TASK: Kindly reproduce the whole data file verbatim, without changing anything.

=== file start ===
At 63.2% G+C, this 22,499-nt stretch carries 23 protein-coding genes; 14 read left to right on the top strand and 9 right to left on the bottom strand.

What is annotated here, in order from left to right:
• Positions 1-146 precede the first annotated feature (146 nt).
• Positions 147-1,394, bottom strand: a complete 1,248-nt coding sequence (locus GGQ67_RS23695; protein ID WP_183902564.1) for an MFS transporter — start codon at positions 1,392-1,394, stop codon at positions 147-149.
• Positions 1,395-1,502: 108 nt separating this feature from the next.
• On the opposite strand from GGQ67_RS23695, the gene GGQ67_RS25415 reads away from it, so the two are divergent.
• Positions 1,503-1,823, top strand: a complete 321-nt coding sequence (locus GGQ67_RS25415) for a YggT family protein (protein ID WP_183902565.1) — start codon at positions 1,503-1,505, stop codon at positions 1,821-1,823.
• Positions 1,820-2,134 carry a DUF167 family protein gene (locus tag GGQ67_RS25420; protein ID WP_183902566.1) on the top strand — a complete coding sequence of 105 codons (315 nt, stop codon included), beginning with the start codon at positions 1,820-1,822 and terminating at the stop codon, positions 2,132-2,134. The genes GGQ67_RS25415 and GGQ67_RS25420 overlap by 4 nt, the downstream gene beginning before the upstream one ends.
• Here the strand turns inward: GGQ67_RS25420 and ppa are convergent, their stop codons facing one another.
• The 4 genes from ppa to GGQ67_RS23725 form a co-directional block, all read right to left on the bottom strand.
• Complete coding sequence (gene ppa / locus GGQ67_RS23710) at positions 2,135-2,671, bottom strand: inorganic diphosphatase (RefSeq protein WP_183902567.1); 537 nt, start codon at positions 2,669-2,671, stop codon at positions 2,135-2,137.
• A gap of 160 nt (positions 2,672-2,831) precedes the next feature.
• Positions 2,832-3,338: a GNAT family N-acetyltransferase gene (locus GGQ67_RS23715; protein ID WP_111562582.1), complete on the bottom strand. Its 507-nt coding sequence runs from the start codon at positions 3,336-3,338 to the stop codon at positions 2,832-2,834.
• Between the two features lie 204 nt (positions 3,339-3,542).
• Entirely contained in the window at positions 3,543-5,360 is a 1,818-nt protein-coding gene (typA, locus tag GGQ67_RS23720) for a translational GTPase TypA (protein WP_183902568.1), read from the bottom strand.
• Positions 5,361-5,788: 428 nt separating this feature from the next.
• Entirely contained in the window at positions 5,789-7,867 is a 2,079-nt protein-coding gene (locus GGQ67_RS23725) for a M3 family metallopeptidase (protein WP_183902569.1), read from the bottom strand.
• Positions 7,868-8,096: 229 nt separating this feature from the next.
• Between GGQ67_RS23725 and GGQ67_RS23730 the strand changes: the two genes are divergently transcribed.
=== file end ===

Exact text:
At 63.2% G+C, this 22,499-nt stretch carries 23 protein-coding genes; 14 read left to right on the top strand and 9 right to left on the bottom strand.

What is annotated here, in order from left to right:
• Positions 1-146 precede the first annotated feature (146 nt).
• Positions 147-1,394, bottom strand: a complete 1,248-nt coding sequence (locus GGQ67_RS23695; protein ID WP_183902564.1) for an MFS transporter — start codon at positions 1,392-1,394, stop codon at positions 147-149.
• Positions 1,395-1,502: 108 nt separating this feature from the next.
• On the opposite strand from GGQ67_RS23695, the gene GGQ67_RS25415 reads away from it, so the two are divergent.
• Positions 1,503-1,823, top strand: a complete 321-nt coding sequence (locus GGQ67_RS25415) for a YggT family protein (protein ID WP_183902565.1) — start codon at positions 1,503-1,505, stop codon at positions 1,821-1,823.
• Positions 1,820-2,134 carry a DUF167 family protein gene (locus tag GGQ67_RS25420; protein ID WP_183902566.1) on the top strand — a complete coding sequence of 105 codons (315 nt, stop codon included), beginning with the start codon at positions 1,820-1,822 and terminating at the stop codon, positions 2,132-2,134. The genes GGQ67_RS25415 and GGQ67_RS25420 overlap by 4 nt, the downstream gene beginning before the upstream one ends.
• Here the strand turns inward: GGQ67_RS25420 and ppa are convergent, their stop codons facing one another.
• The 4 genes from ppa to GGQ67_RS23725 form a co-directional block, all read right to left on the bottom strand.
• Complete coding sequence (gene ppa / locus GGQ67_RS23710) at positions 2,135-2,671, bottom strand: inorganic diphosphatase (RefSeq protein WP_183902567.1); 537 nt, start codon at positions 2,669-2,671, stop codon at positions 2,135-2,137.
• A gap of 160 nt (positions 2,672-2,831) precedes the next feature.
• Positions 2,832-3,338: a GNAT family N-acetyltransferase gene (locus GGQ67_RS23715; protein ID WP_111562582.1), complete on the bottom strand. Its 507-nt coding sequence runs from the start codon at positions 3,336-3,338 to the stop codon at positions 2,832-2,834.
• Between the two features lie 204 nt (positions 3,339-3,542).
• Entirely contained in the window at positions 3,543-5,360 is a 1,818-nt protein-coding gene (typA, locus tag GGQ67_RS23720) for a translational GTPase TypA (protein WP_183902568.1), read from the bottom strand.
• Positions 5,361-5,788: 428 nt separating this feature from the next.
• Entirely contained in the window at positions 5,789-7,867 is a 2,079-nt protein-coding gene (locus GGQ67_RS23725) for a M3 family metallopeptidase (protein WP_183902569.1), read from the bottom strand.
• Positions 7,868-8,096: 229 nt separating this feature from the next.
• Between GGQ67_RS23725 and GGQ67_RS23730 the strand changes: the two genes are divergently transcribed.